SOUTHPORT, ENGLAND – JULY 23: Jordan Spieth of the United States celebrates his victory on the 18th green with caddie Michael Greller during the final round of the 146th Open Championship at Royal Birkdale on July 23, 2017 in Southport, England. (Photo by Warren Little/R&A/R&A via Getty Images)
By Alex Myers
Jordan Spieth was in big, big trouble on the 13th hole on Sunday. Well, somewhere near the 13th hole. After hitting the worst tee shot of his life, taking a tour of some equipment trucks, and finally — and we don’t say “finally” lightly — taking a drop on Royal Birkdale’s driving range, Spieth faced a long, blind recovery shot. But there was another problem: he had no clue how far he was from the hole.
Enter Michael Greller.
“We took our time getting the line, getting the number,” Spieth’s caddie said of the odd situation that took 21 minutes to unfold. “He thought it was about 270, I thought it was 230, so that was alarming.”
Of course, you know the rest. Spieth put his third shot (he took a one-shot unplayable lie penalty) up near the green and then got up and down for an unlikely five. He then went five under over the final five holes to claim the claret jug. So how did Greller grade the bogey?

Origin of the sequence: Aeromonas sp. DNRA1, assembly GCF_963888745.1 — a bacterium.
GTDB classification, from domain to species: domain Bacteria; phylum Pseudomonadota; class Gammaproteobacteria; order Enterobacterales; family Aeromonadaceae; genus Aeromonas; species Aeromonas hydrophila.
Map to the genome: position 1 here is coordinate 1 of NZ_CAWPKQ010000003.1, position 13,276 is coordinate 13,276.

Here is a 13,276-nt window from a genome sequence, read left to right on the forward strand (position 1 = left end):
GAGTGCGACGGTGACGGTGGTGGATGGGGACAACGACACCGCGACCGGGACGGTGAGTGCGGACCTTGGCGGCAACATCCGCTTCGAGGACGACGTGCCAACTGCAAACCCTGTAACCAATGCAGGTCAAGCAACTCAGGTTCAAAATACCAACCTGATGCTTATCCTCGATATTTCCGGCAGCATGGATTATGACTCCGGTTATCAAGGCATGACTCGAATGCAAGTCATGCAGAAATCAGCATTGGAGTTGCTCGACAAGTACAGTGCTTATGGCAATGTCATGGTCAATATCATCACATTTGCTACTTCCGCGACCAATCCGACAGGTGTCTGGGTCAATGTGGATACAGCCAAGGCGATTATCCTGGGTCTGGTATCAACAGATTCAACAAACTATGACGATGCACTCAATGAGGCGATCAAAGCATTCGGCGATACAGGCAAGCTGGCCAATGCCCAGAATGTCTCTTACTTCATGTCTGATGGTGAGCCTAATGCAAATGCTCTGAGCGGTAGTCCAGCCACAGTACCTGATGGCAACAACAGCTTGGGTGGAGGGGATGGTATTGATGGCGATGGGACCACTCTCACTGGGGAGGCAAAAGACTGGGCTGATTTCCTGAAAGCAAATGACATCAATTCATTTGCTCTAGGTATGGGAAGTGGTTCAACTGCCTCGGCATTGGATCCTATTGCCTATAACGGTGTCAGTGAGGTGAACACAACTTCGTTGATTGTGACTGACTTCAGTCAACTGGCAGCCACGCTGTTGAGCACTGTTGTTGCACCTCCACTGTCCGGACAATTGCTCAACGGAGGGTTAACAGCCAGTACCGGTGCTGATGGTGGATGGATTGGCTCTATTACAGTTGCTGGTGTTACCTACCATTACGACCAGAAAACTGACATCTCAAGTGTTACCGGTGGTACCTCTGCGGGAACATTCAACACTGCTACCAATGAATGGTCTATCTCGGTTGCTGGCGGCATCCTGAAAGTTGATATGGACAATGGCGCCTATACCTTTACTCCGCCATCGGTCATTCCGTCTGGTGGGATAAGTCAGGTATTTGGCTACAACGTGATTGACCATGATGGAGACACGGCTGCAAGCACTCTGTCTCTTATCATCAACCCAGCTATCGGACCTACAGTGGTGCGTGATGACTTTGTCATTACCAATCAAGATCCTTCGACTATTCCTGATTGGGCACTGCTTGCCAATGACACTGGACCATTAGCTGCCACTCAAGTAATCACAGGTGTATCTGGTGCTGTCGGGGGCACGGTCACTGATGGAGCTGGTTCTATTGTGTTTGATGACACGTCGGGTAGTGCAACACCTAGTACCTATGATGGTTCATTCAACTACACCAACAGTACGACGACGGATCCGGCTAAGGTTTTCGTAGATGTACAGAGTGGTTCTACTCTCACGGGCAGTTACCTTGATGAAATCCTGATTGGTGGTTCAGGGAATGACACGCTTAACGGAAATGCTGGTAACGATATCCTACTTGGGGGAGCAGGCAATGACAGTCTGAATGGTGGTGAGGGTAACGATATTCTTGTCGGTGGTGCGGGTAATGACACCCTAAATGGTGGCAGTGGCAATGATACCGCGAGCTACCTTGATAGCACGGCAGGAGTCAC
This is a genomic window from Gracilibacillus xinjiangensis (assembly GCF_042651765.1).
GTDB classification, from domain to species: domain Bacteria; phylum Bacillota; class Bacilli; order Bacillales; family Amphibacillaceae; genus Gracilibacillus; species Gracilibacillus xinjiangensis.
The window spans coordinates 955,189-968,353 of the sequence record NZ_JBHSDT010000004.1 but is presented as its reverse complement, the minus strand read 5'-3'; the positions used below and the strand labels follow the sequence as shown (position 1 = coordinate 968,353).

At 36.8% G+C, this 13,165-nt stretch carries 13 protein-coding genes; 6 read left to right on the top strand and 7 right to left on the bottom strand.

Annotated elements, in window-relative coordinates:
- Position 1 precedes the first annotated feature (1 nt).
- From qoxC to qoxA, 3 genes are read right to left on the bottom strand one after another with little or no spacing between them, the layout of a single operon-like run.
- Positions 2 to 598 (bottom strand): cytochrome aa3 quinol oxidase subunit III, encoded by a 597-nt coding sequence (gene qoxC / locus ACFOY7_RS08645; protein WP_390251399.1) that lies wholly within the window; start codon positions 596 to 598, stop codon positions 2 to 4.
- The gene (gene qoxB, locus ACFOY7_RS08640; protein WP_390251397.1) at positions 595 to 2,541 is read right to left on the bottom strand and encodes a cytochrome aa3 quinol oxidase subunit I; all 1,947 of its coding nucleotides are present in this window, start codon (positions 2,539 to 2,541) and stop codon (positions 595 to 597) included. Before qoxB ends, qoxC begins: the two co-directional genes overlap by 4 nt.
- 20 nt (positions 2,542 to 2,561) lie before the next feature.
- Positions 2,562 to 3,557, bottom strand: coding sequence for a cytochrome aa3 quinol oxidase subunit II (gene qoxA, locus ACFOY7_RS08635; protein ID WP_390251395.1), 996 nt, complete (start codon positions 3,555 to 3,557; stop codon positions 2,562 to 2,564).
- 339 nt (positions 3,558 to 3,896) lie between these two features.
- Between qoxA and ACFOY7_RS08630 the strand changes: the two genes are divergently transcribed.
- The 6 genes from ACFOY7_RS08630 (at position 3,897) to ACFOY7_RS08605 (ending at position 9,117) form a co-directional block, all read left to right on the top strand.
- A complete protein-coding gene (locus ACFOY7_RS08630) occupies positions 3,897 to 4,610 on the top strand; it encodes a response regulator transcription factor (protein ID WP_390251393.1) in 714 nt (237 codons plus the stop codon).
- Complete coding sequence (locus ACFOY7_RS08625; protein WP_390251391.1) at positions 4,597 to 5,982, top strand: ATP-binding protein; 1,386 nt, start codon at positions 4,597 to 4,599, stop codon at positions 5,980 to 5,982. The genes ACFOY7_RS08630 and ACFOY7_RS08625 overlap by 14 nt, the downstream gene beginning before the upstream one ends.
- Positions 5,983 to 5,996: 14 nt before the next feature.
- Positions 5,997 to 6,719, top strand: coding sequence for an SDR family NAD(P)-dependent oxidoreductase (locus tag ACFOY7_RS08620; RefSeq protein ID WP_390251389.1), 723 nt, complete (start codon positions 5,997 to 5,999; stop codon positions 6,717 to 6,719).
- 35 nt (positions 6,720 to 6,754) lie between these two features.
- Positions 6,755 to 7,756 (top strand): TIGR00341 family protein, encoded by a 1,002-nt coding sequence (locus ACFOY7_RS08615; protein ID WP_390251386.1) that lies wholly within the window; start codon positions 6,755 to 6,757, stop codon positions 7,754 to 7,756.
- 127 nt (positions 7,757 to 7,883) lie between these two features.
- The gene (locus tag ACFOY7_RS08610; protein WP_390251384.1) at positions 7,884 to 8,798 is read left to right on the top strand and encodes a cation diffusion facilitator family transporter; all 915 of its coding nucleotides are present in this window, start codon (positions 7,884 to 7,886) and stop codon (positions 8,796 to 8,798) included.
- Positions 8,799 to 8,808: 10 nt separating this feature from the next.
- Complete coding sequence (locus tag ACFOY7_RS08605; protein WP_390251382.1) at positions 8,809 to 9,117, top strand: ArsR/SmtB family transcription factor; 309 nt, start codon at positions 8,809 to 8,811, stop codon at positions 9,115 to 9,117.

“That’s the greatest by a mile,” Greller said. “I hope I never see one that great again, because that was stressful.”
Long after the madness had subsided, Spieth gave his thoughts on that crucial calculation that kept him in alive in the tournament.
“Typically I would — if you asked me who has the better yardage, myself or Michael in a lot of situations, when we’re on a crazy angle, I’d pick myself. And on that one he seemed very confident,” Spieth said. “He was very adamant about what club to hit, and it gave me the confidence to hit it, because sometimes when that happens I’ll still go with what I think. But he was right on.”
It wasn’t the only time Greller helped his boss out during his rollercoaster round as he was constantly there to instill confidence. He demanded Spieth “Get over it” after an opening bogey, he refused to take Spieth’s club back on No. 5 until the player gave him a fist bump, and on No. 7, he reminded Spieth of a recent trip on which he hung out with a crew of sports legends that included Michael Jordan and Michael Phelps.
“Michael did a great thing today, he said, ‘Do you remember that group you were with in Cabo last week,’ in a picture that I posted. He goes, ‘You belong in that group.’”
And Spieth, who famously refers to rounds of golf as how “we” played, reminded everyone of Greller’s greatness as a caddie, both in his post-round interviews and during his victory speech. Minutes after that wrapped up, he saw his caddie and said, “Hey, Mike, here you go.” Then Spieth handed over golf’s oldest trophy to a grinning Greller.
They had won it together.